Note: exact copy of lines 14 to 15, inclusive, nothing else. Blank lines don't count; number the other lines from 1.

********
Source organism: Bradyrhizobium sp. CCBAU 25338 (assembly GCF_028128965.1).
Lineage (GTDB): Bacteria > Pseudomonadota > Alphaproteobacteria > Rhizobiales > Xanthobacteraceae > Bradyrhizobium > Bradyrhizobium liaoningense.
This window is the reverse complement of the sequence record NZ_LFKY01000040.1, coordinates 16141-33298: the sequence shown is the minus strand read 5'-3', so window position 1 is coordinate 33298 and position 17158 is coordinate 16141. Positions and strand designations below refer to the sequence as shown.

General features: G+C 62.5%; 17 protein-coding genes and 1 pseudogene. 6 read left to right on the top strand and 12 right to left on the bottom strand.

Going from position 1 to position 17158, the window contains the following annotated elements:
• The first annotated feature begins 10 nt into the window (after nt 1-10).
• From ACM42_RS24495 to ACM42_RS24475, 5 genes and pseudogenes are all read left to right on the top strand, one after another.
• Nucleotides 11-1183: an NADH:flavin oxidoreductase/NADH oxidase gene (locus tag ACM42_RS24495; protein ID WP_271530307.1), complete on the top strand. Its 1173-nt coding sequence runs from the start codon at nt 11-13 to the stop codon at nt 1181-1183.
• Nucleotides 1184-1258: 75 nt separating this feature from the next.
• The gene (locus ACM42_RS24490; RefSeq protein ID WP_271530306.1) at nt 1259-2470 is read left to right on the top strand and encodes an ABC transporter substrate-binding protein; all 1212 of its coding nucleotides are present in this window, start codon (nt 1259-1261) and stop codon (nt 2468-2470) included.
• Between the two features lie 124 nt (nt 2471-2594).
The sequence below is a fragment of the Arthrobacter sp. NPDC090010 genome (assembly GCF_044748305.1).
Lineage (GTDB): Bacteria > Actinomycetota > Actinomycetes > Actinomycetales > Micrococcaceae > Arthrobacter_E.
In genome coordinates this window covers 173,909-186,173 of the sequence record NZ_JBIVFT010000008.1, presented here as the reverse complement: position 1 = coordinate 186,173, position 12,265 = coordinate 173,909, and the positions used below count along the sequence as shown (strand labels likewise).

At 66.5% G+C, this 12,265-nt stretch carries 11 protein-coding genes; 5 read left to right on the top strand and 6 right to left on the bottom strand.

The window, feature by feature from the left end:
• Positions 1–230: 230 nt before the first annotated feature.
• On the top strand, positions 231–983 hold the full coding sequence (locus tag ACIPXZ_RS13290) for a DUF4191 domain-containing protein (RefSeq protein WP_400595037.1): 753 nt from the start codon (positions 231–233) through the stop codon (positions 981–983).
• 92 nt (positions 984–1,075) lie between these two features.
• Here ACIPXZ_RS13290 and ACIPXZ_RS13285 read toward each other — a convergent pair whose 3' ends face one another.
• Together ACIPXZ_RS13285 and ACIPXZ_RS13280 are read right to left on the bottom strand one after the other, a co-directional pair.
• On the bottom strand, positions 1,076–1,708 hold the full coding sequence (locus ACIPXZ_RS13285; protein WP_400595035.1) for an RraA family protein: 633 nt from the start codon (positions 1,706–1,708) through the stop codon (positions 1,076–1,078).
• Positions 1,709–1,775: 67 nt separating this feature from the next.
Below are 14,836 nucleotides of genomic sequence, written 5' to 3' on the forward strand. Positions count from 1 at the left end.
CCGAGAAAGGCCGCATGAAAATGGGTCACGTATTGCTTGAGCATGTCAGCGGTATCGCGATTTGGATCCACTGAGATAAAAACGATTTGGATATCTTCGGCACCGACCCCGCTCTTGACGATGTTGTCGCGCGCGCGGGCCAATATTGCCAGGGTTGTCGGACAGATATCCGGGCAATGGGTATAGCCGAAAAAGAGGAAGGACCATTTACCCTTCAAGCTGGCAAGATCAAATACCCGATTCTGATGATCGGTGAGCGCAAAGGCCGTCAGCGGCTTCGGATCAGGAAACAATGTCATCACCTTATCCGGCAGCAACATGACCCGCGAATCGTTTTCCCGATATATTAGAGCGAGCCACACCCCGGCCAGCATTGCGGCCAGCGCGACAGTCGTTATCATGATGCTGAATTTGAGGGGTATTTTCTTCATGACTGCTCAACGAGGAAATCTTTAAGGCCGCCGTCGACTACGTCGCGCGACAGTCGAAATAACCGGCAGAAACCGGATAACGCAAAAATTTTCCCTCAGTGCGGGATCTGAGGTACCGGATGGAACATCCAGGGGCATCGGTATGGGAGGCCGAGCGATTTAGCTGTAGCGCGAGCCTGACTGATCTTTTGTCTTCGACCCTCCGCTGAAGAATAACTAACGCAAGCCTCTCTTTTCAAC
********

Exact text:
In genome coordinates this window covers 173,909-186,173 of the sequence record NZ_JBIVFT010000008.1, presented here as the reverse complement: position 1 = coordinate 186,173, position 12,265 = coordinate 173,909, and the positions used below count along the sequence as shown (strand labels likewise).

At 66.5% G+C, this 12,265-nt stretch carries 11 protein-coding genes; 5 read left to right on the top strand and 6 right to left on the bottom strand.